Starting Friday, city businesses could be fined if they don’t store their trash on the curb in containers with lids rather than in black plastic trash bags.
It’s part of a citywide undertaking to get pesky rats off of the streets where they can chew through trash bag and decrease the quality of life, creating messes and foul odors.
What You Need To Know
- Starting Sept. 1, city businesses could be fined if they don’t store their trash on the curb in containers with lids rather than in black plastic trash bags
- It’s part of a citywide undertaking to get pesky rats off of the streets where they can chew through trash bag and decrease the quality of life, creating messes and foul odors
- The city’s Department of Sanitation will use a three-phase plan to implement the containerization of city garbage
“Here, no,” Ali Malik, owner Golo Food Market, said when asked if he has seen rats. “My store, no, no. Never see no rats. I don’t know about the restaurants but here, no.”
But after years of businesses and residents throwing black bags of trash on the sidewalks, Malik, whose store is in the Woodside section of Queens, said it’s going to be hard to get used to.
“It’s too much headache,” he said. “If you leave it outside, people going to take it. If you leave it inside, take it in, put it out, this is too much headache.”
The city’s Department of Sanitation will use a three-phase plan to implement the containerization of city garbage.
The first phase focuses on eateries that sell food-products, such as restaurants, bodegas, delis and grocery stores.
Since the rule took effect on Aug. 1, the Department of Sanitation said it has issued more than 21,510 warnings during the one-month grace period.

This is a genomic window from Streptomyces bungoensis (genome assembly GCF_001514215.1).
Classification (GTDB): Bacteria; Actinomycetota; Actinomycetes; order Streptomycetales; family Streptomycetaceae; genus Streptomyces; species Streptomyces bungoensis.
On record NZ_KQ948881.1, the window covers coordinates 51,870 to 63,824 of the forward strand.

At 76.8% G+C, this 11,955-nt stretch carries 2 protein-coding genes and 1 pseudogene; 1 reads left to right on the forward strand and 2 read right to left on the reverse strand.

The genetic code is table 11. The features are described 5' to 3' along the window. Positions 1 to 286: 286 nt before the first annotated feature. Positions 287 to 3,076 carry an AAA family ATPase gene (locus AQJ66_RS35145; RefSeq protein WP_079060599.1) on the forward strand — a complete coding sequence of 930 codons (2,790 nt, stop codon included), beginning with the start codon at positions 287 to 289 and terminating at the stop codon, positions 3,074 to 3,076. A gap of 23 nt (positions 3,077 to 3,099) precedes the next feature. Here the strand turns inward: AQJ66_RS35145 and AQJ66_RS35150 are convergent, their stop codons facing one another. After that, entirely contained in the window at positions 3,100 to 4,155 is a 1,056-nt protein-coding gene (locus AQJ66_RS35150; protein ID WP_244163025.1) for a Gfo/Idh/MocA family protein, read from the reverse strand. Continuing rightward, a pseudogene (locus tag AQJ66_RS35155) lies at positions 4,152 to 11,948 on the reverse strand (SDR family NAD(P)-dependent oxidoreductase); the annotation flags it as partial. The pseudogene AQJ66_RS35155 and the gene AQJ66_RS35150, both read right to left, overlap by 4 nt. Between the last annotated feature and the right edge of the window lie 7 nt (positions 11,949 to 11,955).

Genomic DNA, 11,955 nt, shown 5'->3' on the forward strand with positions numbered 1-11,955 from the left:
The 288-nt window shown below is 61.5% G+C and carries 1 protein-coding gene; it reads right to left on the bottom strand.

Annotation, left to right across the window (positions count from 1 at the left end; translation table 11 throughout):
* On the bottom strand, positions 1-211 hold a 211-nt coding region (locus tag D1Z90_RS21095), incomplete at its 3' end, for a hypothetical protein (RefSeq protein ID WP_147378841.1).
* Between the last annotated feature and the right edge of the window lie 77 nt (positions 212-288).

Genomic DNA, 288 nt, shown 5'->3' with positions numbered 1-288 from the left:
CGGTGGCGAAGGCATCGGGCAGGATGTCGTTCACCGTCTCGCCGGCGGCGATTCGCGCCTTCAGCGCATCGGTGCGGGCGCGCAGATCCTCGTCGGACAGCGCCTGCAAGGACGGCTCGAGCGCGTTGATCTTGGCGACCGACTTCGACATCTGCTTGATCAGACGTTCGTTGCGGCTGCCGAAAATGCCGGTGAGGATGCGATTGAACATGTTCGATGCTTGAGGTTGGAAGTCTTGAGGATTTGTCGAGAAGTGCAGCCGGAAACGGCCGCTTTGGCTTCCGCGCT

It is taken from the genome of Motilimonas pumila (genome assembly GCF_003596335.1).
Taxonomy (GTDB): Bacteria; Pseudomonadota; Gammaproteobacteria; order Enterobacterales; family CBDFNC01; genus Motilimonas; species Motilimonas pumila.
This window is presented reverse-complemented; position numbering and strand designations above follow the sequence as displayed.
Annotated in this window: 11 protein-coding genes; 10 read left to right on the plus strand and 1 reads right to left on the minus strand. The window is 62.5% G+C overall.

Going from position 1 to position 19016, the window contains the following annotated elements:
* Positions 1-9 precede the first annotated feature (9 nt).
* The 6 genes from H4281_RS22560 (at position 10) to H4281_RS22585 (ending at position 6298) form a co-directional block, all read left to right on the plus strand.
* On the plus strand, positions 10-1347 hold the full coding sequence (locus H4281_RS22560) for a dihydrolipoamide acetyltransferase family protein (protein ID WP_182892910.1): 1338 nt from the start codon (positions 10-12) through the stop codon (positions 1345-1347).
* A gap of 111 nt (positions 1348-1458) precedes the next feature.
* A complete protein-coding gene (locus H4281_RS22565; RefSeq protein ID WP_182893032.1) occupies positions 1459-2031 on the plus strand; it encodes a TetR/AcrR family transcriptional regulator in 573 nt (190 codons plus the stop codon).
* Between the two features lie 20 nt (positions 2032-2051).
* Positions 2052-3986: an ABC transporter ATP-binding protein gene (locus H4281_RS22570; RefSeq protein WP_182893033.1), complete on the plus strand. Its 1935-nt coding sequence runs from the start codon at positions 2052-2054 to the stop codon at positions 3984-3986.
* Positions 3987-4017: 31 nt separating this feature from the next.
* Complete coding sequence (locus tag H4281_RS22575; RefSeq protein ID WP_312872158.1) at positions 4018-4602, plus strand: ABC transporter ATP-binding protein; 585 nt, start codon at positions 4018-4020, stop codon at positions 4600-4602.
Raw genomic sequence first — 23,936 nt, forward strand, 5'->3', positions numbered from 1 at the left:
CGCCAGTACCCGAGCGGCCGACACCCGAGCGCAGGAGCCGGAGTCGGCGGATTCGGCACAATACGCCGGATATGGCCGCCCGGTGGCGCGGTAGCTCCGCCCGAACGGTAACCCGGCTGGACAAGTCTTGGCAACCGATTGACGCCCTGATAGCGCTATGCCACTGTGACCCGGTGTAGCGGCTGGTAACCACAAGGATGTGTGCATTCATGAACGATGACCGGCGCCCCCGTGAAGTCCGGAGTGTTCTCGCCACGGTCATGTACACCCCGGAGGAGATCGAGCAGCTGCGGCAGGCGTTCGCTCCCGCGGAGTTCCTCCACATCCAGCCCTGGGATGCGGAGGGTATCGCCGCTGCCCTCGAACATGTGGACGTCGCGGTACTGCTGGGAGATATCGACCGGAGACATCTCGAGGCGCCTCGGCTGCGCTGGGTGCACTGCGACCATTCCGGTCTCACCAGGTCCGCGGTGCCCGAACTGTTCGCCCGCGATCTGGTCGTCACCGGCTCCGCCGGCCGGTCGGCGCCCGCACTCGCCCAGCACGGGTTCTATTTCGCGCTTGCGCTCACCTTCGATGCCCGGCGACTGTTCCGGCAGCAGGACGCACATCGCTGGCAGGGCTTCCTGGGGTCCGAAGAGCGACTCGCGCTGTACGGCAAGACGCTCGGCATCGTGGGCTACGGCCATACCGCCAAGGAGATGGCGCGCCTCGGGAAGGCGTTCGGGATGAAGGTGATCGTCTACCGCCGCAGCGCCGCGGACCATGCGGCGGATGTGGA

It coincided with an information campaign informing food-related businesses they can no longer place trash in black plastic bags on the curb.
“The problem is for so many restaurants that it poses a lot of challenges for,” said Andrew Rigie, New York Hospitality Alliance Director. “They don’t have space in their small restaurant for these big, dirty trash containers. If they put them right in front of their business, it restricts the amount of sidewalk cafe space they can use. We’ve heard of garbage cans being stolen.”
Violators of the new rule, which was introduced in May and endorsed by Mayor Eric Adams in June, include escalating fines.
The first offense will cost $50; the second, $100; the third and any other offenses will cost $200.
Rigie said restaurant owners he’s been in touch with see the rule as just another way for the city to squeeze money out of them. He believes there’s a better solution.
“Implement a policy where you can have a communal container for commercial businesses that can be placed somewhere in the street area that they could use and they could get rid of a lot of these challenges,” he said.
The second phase of the effort takes effect on Sept. 5 and involves all chain businesses with five or more city locations. These types of businesses will also be given a one-month warning period before they’re fined for failing to put their trash in lidded containers on the curb.
“You know, everything adds up,” Malik said. “$50, $100. So it’s not good.”
The city estimates that these two phases will lead to 5-million pounds of trash per day from 25% of all businesses being put into containers rather than on the street.
The third phase of the plan to containerize city garbage will extend to all residents.
Meanwhile, the Department of Sanitation said the rules will not apply to food-related businesses that receive off-street waste collection or recyclable materials, except for organic waste.